Why Dracula learnt English


Ever tried to communicate in another language? We all known it can be quite a scary experience, like a journey through the Carpathians. Mr Harker is the best person to tell you about both…

Dracula –one of the most famous Gothic novels– is not only written in English but also Romanian, German and Servian among others. The story starts with precisely with Jonathan Harker, a pragmatic man who travels all his way from England to the wildest part of East Europe… with his polyglot dictionary.

‘I found my smattering of German very useful here, indeed, I don’t know how I should be able to get on without it.’

Jonathan probably read authors like Friedrich Schiller and Christian Heinrich Spiess, masters of schauerroman  –shudder novel– so he knew he needed German to survive his own Gothic plot.
In fact, he is exceptionally interested in the local languages of the places he visits:

‘I could hear a lot of words often repeated, queer words, for there were many nationalities in the crowd, so I quietly got my polyglot dictionary from my bag and looked them out. I must say they were not cheering to me, for amongst them were “Ordog” – Satan, “Pokol” – hell, “stregoica” witch, “vrolok” and “vlkoslak” – both mean the same thing, one being Slovak and the other Servian for something that is either werewolf or vampire.’

Jonathan works as a solicitor, but  does he have the secret dream of being a linguist? His interest in foreign words is a bit morbid, although I have to agree that few things are more scary than listening to some spooky peasants praying in an unknown language. And when one looks in the dictionary… there lies the horror, like a monster hiding in the meaning of a word.

‘Just before I was leaving, the old lady came up to my room and said in a hysterical way: “Must you go? Oh! Young Herr, must you go?” She was in such an excited state that she seemed to have lost her grip of what German she knew, and mixed it all up with some other language which I did not know at all.’

There are also characters who do not master English completely, like Count Dracula. I am pleased to say I share some connections with one of the best anti-heroes ever written as he –as me– does not seem able to lose his accent.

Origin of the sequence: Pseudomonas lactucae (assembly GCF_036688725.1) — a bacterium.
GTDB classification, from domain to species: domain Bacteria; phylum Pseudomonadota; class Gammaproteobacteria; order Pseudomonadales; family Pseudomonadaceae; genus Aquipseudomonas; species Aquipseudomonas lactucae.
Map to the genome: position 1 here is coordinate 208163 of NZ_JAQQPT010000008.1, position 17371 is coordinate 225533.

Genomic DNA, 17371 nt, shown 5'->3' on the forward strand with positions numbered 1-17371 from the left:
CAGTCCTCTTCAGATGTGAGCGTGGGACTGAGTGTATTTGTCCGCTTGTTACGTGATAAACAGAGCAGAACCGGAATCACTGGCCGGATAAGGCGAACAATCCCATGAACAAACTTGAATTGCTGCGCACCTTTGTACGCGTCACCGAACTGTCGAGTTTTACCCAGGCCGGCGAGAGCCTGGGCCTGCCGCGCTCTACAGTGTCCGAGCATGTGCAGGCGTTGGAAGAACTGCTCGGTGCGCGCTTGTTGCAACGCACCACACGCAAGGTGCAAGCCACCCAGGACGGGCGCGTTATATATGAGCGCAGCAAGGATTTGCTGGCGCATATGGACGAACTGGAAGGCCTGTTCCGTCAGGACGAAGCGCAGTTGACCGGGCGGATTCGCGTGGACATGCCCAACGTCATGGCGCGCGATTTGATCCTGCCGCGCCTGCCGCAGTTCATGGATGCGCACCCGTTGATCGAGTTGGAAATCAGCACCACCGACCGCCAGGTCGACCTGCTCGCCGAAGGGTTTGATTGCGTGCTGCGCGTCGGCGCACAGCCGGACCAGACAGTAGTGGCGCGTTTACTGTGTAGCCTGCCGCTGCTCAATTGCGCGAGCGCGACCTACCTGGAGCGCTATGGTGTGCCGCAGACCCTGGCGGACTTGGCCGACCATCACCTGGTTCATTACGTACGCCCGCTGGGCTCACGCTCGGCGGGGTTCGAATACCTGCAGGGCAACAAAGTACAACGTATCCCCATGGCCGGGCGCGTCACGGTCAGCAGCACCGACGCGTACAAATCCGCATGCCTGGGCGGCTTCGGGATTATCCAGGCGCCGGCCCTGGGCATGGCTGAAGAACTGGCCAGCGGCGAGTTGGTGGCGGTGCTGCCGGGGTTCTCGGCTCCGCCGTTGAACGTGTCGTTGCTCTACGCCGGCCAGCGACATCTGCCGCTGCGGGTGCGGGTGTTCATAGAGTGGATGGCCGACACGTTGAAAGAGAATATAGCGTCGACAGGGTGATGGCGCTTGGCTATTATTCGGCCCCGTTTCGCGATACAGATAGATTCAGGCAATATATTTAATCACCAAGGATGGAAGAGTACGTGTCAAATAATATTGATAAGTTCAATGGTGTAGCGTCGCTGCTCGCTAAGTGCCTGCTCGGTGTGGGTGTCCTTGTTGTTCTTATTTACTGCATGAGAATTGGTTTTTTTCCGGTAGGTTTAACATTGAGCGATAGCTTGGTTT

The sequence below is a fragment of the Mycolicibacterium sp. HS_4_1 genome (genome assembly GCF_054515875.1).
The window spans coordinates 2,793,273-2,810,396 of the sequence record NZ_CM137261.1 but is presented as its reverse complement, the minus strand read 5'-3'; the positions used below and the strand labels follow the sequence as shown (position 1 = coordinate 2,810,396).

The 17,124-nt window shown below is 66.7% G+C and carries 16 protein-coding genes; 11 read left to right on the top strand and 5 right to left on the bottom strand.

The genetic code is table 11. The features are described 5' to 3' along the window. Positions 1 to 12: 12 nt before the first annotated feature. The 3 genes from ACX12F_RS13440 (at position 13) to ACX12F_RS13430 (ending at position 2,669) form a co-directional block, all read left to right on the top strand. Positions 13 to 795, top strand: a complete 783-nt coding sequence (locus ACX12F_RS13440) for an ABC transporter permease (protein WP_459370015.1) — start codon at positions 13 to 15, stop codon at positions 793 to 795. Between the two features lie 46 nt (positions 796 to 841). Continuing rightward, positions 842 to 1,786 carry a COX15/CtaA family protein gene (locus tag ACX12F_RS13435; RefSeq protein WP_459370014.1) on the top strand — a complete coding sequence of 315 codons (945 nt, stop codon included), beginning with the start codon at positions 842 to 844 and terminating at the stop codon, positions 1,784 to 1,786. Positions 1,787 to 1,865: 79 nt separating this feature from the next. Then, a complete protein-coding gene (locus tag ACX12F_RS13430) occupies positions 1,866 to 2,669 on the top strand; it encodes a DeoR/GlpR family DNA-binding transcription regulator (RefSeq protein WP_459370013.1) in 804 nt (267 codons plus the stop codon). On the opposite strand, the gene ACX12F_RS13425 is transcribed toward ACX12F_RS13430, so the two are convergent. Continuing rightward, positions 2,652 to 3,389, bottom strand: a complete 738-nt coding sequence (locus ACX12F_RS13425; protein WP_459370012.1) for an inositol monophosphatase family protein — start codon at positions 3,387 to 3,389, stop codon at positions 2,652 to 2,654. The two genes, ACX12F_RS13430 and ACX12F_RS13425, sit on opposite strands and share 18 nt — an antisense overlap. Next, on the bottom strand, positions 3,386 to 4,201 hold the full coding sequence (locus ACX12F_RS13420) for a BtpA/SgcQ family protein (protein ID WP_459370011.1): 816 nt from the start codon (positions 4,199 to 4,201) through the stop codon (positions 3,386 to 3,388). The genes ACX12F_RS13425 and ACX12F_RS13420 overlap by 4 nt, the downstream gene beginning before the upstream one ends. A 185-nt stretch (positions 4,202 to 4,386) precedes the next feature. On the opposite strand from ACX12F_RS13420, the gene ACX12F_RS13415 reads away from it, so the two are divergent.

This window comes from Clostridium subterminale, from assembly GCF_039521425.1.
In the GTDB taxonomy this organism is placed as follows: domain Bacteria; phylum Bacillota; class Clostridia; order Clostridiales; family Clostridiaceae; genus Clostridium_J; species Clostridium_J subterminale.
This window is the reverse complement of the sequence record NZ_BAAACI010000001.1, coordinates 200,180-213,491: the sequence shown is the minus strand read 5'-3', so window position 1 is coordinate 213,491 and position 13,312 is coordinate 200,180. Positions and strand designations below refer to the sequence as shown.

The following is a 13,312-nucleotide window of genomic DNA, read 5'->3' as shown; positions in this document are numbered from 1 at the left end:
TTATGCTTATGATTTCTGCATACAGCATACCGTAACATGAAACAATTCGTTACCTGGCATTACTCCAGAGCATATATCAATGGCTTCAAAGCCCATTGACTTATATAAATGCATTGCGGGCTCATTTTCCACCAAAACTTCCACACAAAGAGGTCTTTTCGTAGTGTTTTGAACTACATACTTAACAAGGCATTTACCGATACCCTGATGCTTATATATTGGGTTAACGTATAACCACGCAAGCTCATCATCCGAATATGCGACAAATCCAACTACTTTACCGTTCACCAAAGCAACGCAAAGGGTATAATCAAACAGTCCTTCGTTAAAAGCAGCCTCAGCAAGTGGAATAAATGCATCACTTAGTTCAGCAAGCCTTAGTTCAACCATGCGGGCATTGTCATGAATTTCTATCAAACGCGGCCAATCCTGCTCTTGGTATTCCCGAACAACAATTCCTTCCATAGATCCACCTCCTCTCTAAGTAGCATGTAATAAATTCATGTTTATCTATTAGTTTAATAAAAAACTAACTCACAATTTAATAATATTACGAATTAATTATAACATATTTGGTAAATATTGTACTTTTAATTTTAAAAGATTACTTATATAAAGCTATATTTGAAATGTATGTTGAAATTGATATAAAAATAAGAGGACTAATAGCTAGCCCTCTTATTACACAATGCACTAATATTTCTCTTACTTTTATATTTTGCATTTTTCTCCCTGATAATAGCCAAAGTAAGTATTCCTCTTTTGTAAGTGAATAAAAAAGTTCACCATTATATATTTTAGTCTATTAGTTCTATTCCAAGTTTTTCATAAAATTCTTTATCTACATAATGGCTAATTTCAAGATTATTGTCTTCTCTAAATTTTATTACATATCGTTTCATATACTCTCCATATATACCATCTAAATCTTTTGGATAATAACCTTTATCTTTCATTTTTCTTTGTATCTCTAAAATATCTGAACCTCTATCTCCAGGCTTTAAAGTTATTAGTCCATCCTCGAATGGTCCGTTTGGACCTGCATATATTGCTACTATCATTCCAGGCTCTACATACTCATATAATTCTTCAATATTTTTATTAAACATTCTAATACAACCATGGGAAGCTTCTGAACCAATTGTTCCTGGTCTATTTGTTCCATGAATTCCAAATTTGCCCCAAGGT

‘The old man motioned me in with his right hand with a courtly gesture, saying in excellent English, but with a strange intonation. “Welcome to my house! […]’

Count Dracula is also an Anglophile –whose main interest in England is how to conquer it. He keeps English books and newspapers in his remote castle in Romania, so he might have learned English by reading The Daily Telegraph. As a student of English I was advised to read The Times, but I remember that  headlines – with those mysterious short words that seemed a war code – discourage me quite soon.

Count Dracula is also very aware of the minutia of learning a second tongue. The final proof is always practising in the country, or at least with a native speaker. Speaking a language is like sex – or falling in love, for the more romantics ones. You can read about it, but you need to experience it, to feel it.

‘“[…]As yet I only know your tongue through books. To you, my friend, I look that I know it to speak.”

“But, Count,” I said, “You know and speak English thoroughly!”


“[…] True, I know the grammar and the words, but yet I know not how to speak them.”

“Indeed,” I said, “You speak excellently.”

“[…] You shall, I trust, rest here with me a while, so that by our talking I may learn the English intonation. And I would that you tell me when I make error, even of the smallest, in my speaking.”’

When we are learning a language we hope our kind native speaker friends to help us fix mistakes and grammar. But are we always that lucky? I have been studying English seriously for six years, and recently moved to the English countryside, where I get the chance to see sheep everyday. I am – now – a bit ashamed to say that I called those grass-eaters clouds ‘sheeps’ when I saw them gathered in harmonious groups. Until a couple of weeks ago I discovered, by myself, that my plural was wrong – I was following the rules of my Spanish by adding ‘s’. Outraged, I went to my dear English friend.

‘Why you never told me that ‘sheeps’ is not the plural of ‘sheep?’

‘Oh, yeah, that,’ she said. ‘I thought it was kind of cute.’

I think Count Dracula had a similar problem all the book through. Jonathan was not precisely eager to correct his awkward grammar, not because he thought the count cute but scary – whit his hairy palms and his rank breath.

There is also Professor Van Helsing from Amsterdam, a charismatic metaphysician – incarnated by Hugh Jackman in a questionable film who speaks a sophisticated broken English. All along the novel he travels from London to Amsterdam with amazing ease – considering there were not low cost flights at the time.

‘My dear young miss, I have the so great pleasure because you are so much beloved. That is much, my dear, even were there that which I do not see. They told me you were down in the spirit, and that you were of a ghastly pale. To them I say “Pouf!”’

He is also said to have a German accent, although this is something Dutch people may disagree with. To my Spanish ear, though, Dutch sounds quite similar to German – I noticed that last weekend when watching this video with my friends. A quick check in Wikipedia made me realise that it sounds like German because it belongs to the German family of languages. And apparently, it is the same language as Flemish – spoken in Belgium along with French and German. So I cannot leave without showing you my favourite Flemish composer from all the times.


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